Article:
oppositional relationships, and most often leaves the self in the blind
There are two processes going on when the teacher in V. Paley's example
puts on a play to "show" Franklin how he looks like to other kids and
why his behavior was so hard on them.
First, she creates a cooperative community for the activity of
generating a make-believe play. The relationships between the members in
that community are relationships of joint trust and friendship --
necessary for building a play together. Therefore -- they are
non-oppositional, non-judgmental and inviting. This is like inviting
someone into a membership of a "secret society" -- you become "one of
us". That is a pre-condition to introducing the subject-matter which is
in any way problematic, hard, and potentially threatening to the image
of the self. In other words -- this kind of relationship is a necessary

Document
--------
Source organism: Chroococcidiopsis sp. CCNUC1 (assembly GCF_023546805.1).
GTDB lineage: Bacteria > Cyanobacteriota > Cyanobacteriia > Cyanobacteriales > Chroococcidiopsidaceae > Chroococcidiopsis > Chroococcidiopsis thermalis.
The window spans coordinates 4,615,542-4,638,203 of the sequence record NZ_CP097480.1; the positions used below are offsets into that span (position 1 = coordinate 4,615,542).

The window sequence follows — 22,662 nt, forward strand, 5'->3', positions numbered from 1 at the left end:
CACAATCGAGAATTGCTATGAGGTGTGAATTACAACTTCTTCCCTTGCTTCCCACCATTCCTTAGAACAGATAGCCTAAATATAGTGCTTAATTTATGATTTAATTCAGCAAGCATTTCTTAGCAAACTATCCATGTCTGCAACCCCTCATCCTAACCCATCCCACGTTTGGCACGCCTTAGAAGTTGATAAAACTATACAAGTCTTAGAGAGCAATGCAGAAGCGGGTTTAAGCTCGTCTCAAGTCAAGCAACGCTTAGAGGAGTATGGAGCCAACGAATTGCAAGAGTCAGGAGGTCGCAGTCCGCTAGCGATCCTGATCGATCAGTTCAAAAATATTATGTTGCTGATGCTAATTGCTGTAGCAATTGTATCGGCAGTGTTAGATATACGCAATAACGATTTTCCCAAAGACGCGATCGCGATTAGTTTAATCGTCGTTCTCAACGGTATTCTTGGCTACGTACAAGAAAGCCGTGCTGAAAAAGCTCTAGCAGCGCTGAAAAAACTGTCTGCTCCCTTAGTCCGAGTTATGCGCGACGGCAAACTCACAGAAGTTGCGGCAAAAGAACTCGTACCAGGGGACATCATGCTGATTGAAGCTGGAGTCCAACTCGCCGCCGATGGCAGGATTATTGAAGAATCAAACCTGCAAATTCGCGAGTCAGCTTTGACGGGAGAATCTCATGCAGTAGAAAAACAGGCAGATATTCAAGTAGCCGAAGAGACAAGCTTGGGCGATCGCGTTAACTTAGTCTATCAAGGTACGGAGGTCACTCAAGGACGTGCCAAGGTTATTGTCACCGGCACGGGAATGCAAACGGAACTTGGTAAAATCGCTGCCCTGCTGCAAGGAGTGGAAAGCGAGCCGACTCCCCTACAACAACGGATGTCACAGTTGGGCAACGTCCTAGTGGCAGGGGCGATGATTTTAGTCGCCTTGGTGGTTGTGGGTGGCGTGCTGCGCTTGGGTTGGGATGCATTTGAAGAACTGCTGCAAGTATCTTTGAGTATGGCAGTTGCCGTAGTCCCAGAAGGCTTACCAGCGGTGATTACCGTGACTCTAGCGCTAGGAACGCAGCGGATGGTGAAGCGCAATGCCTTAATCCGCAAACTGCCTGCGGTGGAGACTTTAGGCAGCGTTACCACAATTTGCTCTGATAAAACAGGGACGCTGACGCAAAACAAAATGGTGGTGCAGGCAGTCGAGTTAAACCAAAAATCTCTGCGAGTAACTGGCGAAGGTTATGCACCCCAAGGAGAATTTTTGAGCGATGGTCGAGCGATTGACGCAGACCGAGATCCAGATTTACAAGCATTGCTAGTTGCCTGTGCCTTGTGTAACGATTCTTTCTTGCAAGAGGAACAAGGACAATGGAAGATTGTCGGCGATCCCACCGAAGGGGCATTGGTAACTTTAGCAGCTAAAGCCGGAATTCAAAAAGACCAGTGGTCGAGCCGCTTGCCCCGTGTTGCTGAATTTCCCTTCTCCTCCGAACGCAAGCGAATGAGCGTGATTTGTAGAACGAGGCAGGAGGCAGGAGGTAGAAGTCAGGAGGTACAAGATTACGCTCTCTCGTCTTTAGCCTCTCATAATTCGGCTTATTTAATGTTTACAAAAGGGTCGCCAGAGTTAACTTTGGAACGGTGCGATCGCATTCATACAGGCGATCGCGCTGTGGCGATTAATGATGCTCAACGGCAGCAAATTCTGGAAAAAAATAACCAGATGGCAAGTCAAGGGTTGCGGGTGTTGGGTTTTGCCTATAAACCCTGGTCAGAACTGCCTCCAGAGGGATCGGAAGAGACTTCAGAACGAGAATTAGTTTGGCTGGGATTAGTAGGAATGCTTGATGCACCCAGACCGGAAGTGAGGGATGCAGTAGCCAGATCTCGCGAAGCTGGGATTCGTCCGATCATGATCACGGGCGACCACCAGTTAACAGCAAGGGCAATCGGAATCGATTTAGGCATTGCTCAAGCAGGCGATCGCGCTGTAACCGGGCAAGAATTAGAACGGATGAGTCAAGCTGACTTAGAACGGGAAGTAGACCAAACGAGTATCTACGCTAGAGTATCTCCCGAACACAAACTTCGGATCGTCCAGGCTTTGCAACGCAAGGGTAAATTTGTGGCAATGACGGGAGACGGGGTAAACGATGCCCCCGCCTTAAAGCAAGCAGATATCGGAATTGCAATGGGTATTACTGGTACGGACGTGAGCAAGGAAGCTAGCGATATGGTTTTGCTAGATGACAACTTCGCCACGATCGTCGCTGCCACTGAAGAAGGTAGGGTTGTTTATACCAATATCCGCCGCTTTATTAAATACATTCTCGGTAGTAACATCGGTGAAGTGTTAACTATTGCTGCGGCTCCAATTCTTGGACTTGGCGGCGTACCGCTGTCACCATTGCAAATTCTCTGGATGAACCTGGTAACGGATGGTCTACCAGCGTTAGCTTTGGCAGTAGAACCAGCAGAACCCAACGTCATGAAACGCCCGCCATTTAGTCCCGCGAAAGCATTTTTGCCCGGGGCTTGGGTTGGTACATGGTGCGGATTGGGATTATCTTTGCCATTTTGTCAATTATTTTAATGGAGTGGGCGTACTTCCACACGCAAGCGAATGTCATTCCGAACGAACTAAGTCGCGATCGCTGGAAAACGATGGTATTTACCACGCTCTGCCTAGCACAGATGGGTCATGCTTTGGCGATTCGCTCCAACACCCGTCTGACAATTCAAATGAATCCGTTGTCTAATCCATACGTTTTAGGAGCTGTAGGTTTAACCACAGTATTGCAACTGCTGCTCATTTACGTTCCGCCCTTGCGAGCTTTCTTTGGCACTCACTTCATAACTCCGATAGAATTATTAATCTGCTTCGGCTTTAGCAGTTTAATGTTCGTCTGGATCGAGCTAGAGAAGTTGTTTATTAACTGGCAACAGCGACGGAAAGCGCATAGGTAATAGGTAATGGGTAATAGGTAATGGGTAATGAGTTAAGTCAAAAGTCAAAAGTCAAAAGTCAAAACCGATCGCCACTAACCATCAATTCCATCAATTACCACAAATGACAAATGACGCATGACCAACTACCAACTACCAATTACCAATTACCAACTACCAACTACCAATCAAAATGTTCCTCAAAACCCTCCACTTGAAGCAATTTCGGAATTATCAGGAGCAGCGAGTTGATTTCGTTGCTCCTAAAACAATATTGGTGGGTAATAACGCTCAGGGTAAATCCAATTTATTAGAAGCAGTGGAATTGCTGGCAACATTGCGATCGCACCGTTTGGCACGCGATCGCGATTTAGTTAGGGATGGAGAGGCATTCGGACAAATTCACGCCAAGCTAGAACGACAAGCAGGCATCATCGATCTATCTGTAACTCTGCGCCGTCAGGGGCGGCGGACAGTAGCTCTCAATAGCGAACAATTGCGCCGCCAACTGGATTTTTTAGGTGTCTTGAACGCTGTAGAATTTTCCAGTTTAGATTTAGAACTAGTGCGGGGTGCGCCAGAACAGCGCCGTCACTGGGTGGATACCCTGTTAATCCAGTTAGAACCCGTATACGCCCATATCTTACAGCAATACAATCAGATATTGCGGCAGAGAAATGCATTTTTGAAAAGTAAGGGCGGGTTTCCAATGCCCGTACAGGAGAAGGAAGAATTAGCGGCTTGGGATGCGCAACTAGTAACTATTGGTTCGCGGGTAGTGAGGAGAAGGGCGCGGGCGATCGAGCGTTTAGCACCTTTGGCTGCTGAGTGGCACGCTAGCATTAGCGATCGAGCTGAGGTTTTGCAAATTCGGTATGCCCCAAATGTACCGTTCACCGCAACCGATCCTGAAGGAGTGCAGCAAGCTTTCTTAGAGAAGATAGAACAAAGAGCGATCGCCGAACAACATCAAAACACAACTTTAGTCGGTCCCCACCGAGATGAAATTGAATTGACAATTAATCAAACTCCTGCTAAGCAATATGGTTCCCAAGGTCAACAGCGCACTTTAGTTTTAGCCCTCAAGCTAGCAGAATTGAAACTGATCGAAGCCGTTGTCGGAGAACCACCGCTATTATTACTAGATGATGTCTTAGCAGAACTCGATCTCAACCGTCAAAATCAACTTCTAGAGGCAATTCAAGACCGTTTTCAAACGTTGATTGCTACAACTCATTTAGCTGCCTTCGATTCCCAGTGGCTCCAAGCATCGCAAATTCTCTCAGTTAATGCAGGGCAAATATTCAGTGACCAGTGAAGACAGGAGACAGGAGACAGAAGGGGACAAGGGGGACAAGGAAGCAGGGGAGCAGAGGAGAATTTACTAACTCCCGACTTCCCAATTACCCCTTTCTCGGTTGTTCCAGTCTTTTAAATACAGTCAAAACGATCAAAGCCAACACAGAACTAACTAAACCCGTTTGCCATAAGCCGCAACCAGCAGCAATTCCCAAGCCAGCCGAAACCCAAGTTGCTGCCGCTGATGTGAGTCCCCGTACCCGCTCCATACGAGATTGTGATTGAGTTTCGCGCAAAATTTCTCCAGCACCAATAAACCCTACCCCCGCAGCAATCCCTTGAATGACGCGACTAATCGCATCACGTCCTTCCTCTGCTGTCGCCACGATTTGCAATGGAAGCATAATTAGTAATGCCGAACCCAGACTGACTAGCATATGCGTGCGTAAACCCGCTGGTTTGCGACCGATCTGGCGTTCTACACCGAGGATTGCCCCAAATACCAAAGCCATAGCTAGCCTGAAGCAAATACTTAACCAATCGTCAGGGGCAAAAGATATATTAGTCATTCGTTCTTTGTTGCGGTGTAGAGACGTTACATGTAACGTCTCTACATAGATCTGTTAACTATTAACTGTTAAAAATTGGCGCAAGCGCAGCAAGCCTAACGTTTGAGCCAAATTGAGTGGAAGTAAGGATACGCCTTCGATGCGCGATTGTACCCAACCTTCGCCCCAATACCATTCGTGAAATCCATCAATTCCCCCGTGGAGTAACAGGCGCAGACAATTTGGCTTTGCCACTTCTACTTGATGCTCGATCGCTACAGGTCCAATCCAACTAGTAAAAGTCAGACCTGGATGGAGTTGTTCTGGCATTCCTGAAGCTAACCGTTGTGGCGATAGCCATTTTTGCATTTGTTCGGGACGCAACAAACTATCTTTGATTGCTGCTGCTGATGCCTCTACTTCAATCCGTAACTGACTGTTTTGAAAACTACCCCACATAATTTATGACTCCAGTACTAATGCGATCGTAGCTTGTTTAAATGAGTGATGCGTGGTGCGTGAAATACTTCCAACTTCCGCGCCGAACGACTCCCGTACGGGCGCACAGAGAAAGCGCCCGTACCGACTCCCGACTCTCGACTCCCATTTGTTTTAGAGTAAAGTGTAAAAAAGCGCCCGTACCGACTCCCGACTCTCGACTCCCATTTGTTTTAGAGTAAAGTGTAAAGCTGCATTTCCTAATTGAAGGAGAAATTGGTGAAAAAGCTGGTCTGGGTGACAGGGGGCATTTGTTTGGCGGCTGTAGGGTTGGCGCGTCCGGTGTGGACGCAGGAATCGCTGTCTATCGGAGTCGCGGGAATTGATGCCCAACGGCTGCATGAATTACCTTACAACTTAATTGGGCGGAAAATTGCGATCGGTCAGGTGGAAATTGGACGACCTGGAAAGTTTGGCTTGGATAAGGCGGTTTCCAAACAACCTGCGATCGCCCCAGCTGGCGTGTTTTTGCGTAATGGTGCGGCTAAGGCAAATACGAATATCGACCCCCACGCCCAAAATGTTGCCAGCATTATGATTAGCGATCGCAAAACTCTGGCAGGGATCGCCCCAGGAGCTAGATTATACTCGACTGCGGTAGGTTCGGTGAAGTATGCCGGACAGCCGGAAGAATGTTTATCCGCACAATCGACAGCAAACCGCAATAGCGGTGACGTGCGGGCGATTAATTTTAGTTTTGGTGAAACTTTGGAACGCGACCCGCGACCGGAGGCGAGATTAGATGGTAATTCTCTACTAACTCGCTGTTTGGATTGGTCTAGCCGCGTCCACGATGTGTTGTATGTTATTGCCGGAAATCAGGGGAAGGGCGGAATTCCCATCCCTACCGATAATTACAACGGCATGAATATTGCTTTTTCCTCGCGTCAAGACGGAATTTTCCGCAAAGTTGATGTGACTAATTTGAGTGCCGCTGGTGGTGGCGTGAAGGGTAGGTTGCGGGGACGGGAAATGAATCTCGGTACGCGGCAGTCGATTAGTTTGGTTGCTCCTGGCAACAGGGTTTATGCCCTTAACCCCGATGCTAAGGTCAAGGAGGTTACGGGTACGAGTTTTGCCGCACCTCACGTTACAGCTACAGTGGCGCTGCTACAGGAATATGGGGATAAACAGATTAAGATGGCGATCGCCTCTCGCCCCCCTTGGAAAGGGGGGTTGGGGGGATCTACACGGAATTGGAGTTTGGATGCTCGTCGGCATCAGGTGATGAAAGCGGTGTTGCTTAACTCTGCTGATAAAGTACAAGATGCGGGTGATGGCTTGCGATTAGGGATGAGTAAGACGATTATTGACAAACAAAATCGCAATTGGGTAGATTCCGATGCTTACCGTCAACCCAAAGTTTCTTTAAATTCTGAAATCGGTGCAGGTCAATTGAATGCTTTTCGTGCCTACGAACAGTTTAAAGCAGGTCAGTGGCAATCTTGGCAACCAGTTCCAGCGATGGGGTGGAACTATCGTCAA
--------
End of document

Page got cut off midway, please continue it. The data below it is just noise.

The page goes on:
condition for reorganizing relationships between existing psychological
functions -- always a potentially threatening loss of the existing "self".
The second activity is the actual play that the teacher creates with
children -- a play which portrays Franklin as he is seen by the others.
By creating a play, she succeeds in refocusing Franklin from his
preoccupation with a perfect block-structure to seeing his social
interactions. V. Paley says something very important: "'Pretend' disarms
and enchants: it suggests heroic possibilities for making changes..." --
Creating a pretend play "disarms" -- because it is a cooperative
activity of building together -- a person is put in a position of an
equal partner, even better, an esteemed partner. Second, the world of
"pretend" lets you "see" into it in a different way than the world of